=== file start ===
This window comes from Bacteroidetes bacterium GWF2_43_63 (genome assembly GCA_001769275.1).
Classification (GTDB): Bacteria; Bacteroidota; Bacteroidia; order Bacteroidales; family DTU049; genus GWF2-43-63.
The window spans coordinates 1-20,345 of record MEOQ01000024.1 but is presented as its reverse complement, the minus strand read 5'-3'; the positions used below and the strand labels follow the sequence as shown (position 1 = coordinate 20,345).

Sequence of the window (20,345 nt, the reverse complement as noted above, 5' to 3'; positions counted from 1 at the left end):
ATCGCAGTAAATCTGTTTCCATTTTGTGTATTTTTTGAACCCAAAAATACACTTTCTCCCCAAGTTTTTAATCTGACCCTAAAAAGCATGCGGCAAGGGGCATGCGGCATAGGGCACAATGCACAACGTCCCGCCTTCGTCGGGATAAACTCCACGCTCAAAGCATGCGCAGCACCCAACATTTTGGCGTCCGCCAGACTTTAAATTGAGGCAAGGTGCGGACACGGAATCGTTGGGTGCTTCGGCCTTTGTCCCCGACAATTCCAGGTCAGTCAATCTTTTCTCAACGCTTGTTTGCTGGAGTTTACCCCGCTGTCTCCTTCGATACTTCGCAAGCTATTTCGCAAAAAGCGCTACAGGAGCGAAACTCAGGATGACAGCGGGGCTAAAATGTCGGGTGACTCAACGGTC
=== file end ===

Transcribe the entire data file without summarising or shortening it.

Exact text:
This window comes from Bacteroidetes bacterium GWF2_43_63 (genome assembly GCA_001769275.1).
Classification (GTDB): Bacteria; Bacteroidota; Bacteroidia; order Bacteroidales; family DTU049; genus GWF2-43-63.
The window spans coordinates 1-20,345 of record MEOQ01000024.1 but is presented as its reverse complement, the minus strand read 5'-3'; the positions used below and the strand labels follow the sequence as shown (position 1 = coordinate 20,345).

Sequence of the window (20,345 nt, the reverse complement as noted above, 5' to 3'; positions counted from 1 at the left end):
ATCGCAGTAAATCTGTTTCCATTTTGTGTATTTTTTGAACCCAAAAATACACTTTCTCCCCAAGTTTTTAATCTGACCCTAAAAAGCATGCGGCAAGGGGCATGCGGCATAGGGCACAATGCACAACGTCCCGCCTTCGTCGGGATAAACTCCACGCTCAAAGCATGCGCAGCACCCAACATTTTGGCGTCCGCCAGACTTTAAATTGAGGCAAGGTGCGGACACGGAATCGTTGGGTGCTTCGGCCTTTGTCCCCGACAATTCCAGGTCAGTCAATCTTTTCTCAACGCTTGTTTGCTGGAGTTTACCCCGCTGTCTCCTTCGATACTTCGCAAGCTATTTCGCAAAAAGCGCTACAGGAGCGAAACTCAGGATGACAGCGGGGCTAAAATGTCGGGTGACTCAACGGTC